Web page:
- “Where are all of our plates, cups and glasses? On the boat.”
- “What about the kids lunch boxes? On the boat”
- “And my solitary golf club? On the boat.”
You get the idea.
Still, we’re here, our phones & internet are up and running, even if our TV is somewhat scratchy – who knew the aerial was struck by lightning about two months ago? We certainly didn’t!
But being able to nip up to a wonderful park after work to play a quick game of cricket with your son, not to mention having a 9-hole pitch & putt right near by (and a super-fast DSL connection!) makes the other niggles you inevitably come across when disconnecting your life on one side of the Atlantic and re-connecting it on the other, all worthwhile.
So we’re finally leaving New York, tomorrow night to be exact. I thought I’d gather together some of my personal thoughts about the place, in particular the things I think I will miss most about it. Of course you’re not sure what they’ll be until you leave – I had no idea that chocolate would be such a big deal when I left the UK originally! So in no particular order, here they are…
My son playing baseball…cycling up the west side highway….cycling all the way around the perimeter of Manhattan…the walk to work (and subsequent walk back)…being able to walk to gigs at a lot of venues, especially to see those British bands before they got big here…in fact being able to walk to a lot of places people elsewhere only visit once in their lifetimes, if ever (but that we take for granted)….the YMCA and the chit chat among the old guys in the locker room about politics, sports (boxing a specialty)….the subway – it’s cheap, mostly efficient and just works, most of the time…the Mets and Shea Stadium (slightly less)…Cedar Tavern (though it’s been gone a while)… the seasons – living here you really know what summer and winter are all about….and the general tolerance for a higher level of craziness than most places would put up with; it makes for an interesting, if sometimes challenging life….did I mention baseball enough?
Many of these things we will be able to still do – baseball is surprisingly popular in the UK – but it won’t be New York.
But that’s OK. Life moves on, as we do, to a new chapter in our lives. And New York will always be here. It will always be one of my top two cities in the world, the place where I met my wife, got married and where both our children were born – they’re the real native New Yorkers after all, and always will be.
We’re getting very close to the big move. But let’s see what one or both of us have done since the start of the year:
- Bought an apartment
- Renovated the apartment by combining it with what we already had – including the accompanying byzantine NYC bureaucracy
- Accepted a new job and with it, made the decision to move country.
- Found a house in the UK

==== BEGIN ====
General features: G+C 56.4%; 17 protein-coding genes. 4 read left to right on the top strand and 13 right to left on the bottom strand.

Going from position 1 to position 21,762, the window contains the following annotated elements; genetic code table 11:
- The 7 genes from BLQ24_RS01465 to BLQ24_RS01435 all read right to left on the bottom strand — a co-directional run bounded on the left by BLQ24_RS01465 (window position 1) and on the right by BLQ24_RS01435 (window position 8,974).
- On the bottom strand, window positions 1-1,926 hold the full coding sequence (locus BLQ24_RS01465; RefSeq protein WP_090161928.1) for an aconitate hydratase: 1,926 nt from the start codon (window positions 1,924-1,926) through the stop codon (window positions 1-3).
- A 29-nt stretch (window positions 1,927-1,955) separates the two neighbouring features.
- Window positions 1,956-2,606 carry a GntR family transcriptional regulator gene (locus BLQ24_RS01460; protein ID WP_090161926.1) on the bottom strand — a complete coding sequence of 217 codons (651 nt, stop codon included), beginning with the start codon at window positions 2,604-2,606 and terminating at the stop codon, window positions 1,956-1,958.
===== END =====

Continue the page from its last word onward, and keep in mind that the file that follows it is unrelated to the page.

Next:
- Got both kids into a good school in London – just as competitive as NYC
- Become a citizen of the US
- Put the apartment on the market (holding open houses is such fun).
- Started to move stuff overseas (or give it away or sell it on eBay)
- Travel to the UK, Switzerland & various places in the US.
- Gradually disconnect from our life in NYC (banks, credit cards, utilities, schools etc)
All the time holding down our jobs, keeping the kids on the straight & narrow (only two ER visits during this time!) and generally trying to maintain some sangfroid about the whole thing. So if we haven’t been as communicative as usual, that’ll be why ;).
Ye Gods, first Captain America leaves Fulham, and now McGod is leaving, although this time of his own free will. We’re left with Clint Dempsey, Eddie Johnson to fly the Stars & Stripes for America’s team in the Premier League.
It’s genuinely sad to see McBride leave, he’s been the ultimate professional for the last four seasons. A player who clearly worked his socks off to get where he is. And he’s had his head more or less rebuilt in the process.
By the new edition of the Rough Guide to Britain.
Don’t worry, we won’t be living in Plymouth or Derby, that’s for certain.
…to paraphrase Lou Reed.
I know it might seem a little sad to be excited to be getting a new computer, but slightly less so, I’d argue, when it’s one of these.
And what a journey it’s had so far:
I passed my naturalization test today (on the eve of the 12th anniversary of my arrival on these fair shores). That’s the one where you answer ‘no’ to a bunch of questions – such as whether or not you have ever advocated overthrowing a government, or whether you have ever lied to a government official, or done some of the things that our erstwhile governor was so fond of doing (and some other colorful ones, but this is a family blog), and ‘yes’ to a bunch of others, such as whether or not you are willing to bear arms on behalf of the US.
This was after a 3hr 10 min wait past the appointment time. But 15 mins later it was done. Or almost – their computer system had crashed, so it’s not quite officially done yet, but will be soon.
So, I can now join the US military – where do I sign up and what happens when I do? Oh. Better take the Bush/Cheney option with that one.
By taking this course. I’m not sure if this job title-inflation is as prevalent in the UK as it is here, but when I first got here, I couldn’t believe that you could have mattress professionals, let alone sandwich artists (and from that link, I see it has made it to the UK).
I wonder what letters you would have after your name if you got that degree – B.Ed?
I’ll get my coat.